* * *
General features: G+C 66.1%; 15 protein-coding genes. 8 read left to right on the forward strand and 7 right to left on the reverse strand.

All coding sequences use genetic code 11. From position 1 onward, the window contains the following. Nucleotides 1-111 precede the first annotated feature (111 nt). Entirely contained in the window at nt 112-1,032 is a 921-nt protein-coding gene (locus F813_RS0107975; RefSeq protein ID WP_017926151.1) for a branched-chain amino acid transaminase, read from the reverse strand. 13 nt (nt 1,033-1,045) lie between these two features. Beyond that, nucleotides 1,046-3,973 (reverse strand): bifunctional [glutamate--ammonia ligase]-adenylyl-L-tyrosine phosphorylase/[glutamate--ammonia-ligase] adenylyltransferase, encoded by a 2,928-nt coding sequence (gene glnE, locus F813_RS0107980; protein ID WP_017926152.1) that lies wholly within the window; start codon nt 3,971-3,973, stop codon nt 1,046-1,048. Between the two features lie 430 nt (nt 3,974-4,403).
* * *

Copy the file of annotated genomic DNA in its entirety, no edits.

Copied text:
General features: G+C 66.1%; 15 protein-coding genes. 8 read left to right on the forward strand and 7 right to left on the reverse strand.

All coding sequences use genetic code 11. From position 1 onward, the window contains the following. Nucleotides 1-111 precede the first annotated feature (111 nt). Entirely contained in the window at nt 112-1,032 is a 921-nt protein-coding gene (locus F813_RS0107975; RefSeq protein ID WP_017926151.1) for a branched-chain amino acid transaminase, read from the reverse strand. 13 nt (nt 1,033-1,045) lie between these two features. Beyond that, nucleotides 1,046-3,973 (reverse strand): bifunctional [glutamate--ammonia ligase]-adenylyl-L-tyrosine phosphorylase/[glutamate--ammonia-ligase] adenylyltransferase, encoded by a 2,928-nt coding sequence (gene glnE, locus F813_RS0107980; protein ID WP_017926152.1) that lies wholly within the window; start codon nt 3,971-3,973, stop codon nt 1,046-1,048. Between the two features lie 430 nt (nt 3,974-4,403).